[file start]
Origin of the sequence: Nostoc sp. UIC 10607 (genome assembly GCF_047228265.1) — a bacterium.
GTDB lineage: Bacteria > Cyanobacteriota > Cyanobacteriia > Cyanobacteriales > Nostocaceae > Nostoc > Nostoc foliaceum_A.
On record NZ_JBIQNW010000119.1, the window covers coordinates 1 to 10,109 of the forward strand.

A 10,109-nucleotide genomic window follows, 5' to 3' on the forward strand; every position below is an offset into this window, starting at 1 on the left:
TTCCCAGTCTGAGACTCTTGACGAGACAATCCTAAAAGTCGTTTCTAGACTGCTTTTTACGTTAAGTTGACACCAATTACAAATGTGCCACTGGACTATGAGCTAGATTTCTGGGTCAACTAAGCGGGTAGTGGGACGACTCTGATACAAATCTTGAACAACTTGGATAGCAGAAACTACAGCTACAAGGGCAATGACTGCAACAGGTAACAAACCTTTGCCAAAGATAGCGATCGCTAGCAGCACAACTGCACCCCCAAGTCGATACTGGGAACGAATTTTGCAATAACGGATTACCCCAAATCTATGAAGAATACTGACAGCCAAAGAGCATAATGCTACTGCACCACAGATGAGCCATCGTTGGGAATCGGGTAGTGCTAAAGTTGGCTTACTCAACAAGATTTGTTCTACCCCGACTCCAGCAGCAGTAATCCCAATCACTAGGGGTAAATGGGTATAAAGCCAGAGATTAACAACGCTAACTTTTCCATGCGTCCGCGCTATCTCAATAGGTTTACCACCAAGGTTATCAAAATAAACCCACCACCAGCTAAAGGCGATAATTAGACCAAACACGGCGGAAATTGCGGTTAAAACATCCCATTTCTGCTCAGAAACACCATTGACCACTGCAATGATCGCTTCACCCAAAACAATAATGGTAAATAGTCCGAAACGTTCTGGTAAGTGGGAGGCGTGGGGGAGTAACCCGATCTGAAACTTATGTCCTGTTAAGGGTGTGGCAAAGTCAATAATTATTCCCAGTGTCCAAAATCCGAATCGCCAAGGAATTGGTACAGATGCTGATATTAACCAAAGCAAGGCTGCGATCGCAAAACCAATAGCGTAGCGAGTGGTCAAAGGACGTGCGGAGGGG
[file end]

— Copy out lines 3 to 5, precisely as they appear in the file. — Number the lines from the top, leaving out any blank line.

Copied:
On record NZ_JBIQNW010000119.1, the window covers coordinates 1 to 10,109 of the forward strand.

A 10,109-nucleotide genomic window follows, 5' to 3' on the forward strand; every position below is an offset into this window, starting at 1 on the left:
TTCCCAGTCTGAGACTCTTGACGAGACAATCCTAAAAGTCGTTTCTAGACTGCTTTTTACGTTAAGTTGACACCAATTACAAATGTGCCACTGGACTATGAGCTAGATTTCTGGGTCAACTAAGCGGGTAGTGGGACGACTCTGATACAAATCTTGAACAACTTGGATAGCAGAAACTACAGCTACAAGGGCAATGACTGCAACAGGTAACAAACCTTTGCCAAAGATAGCGATCGCTAGCAGCACAACTGCACCCCCAAGTCGATACTGGGAACGAATTTTGCAATAACGGATTACCCCAAATCTATGAAGAATACTGACAGCCAAAGAGCATAATGCTACTGCACCACAGATGAGCCATCGTTGGGAATCGGGTAGTGCTAAAGTTGGCTTACTCAACAAGATTTGTTCTACCCCGACTCCAGCAGCAGTAATCCCAATCACTAGGGGTAAATGGGTATAAAGCCAGAGATTAACAACGCTAACTTTTCCATGCGTCCGCGCTATCTCAATAGGTTTACCACCAAGGTTATCAAAATAAACCCACCACCAGCTAAAGGCGATAATTAGACCAAACACGGCGGAAATTGCGGTTAAAACATCCCATTTCTGCTCAGAAACACCATTGACCACTGCAATGATCGCTTCACCCAAAACAATAATGGTAAATAGTCCGAAACGTTCTGGTAAGTGGGAGGCGTGGGGGAGTAACCCGATCTGAAACTTATGTCCTGTTAAGGGTGTGGCAAAGTCAATAATTATTCCCAGTGTCCAAAATCCGAATCGCCAAGGAATTGGTACAGATGCTGATATTAACCAAAGCAAGGCTGCGATCGCAAAACCAATAGCGTAGCGAGTGGTCAAAGGACGTGCGGAGGGG